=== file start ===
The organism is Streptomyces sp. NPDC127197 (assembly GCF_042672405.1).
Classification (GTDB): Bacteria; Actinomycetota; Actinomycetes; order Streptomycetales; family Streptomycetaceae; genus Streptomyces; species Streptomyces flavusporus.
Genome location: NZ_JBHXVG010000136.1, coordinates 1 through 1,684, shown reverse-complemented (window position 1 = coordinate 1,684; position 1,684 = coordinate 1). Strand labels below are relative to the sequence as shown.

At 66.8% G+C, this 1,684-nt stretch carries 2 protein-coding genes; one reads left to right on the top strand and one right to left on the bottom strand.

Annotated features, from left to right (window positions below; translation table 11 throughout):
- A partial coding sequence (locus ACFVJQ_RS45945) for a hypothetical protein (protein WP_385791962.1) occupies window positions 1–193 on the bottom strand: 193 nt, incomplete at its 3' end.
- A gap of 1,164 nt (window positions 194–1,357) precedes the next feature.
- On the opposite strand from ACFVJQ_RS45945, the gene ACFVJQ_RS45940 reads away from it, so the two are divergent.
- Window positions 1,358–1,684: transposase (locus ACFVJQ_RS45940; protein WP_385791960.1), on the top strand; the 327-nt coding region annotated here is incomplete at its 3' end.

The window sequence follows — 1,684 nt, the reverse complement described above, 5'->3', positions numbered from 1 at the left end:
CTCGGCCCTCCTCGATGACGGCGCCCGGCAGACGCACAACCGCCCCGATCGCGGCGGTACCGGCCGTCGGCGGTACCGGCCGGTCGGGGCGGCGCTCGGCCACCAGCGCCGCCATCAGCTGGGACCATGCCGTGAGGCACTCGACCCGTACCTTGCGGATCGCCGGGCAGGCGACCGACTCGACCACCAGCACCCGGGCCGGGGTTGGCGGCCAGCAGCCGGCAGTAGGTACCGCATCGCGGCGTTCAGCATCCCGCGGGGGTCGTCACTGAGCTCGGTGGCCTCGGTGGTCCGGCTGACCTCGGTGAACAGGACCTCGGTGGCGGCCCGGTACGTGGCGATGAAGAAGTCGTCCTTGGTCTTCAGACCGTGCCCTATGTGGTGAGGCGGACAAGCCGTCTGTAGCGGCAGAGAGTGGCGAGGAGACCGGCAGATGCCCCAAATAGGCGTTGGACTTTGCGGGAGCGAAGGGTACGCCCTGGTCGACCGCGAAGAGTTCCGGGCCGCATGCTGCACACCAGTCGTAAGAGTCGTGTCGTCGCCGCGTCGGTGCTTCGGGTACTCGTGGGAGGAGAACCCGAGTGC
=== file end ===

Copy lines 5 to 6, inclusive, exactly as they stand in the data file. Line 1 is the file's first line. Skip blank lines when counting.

Annotated features, from left to right (window positions below; translation table 11 throughout):
- A partial coding sequence (locus ACFVJQ_RS45945) for a hypothetical protein (protein WP_385791962.1) occupies window positions 1–193 on the bottom strand: 193 nt, incomplete at its 3' end.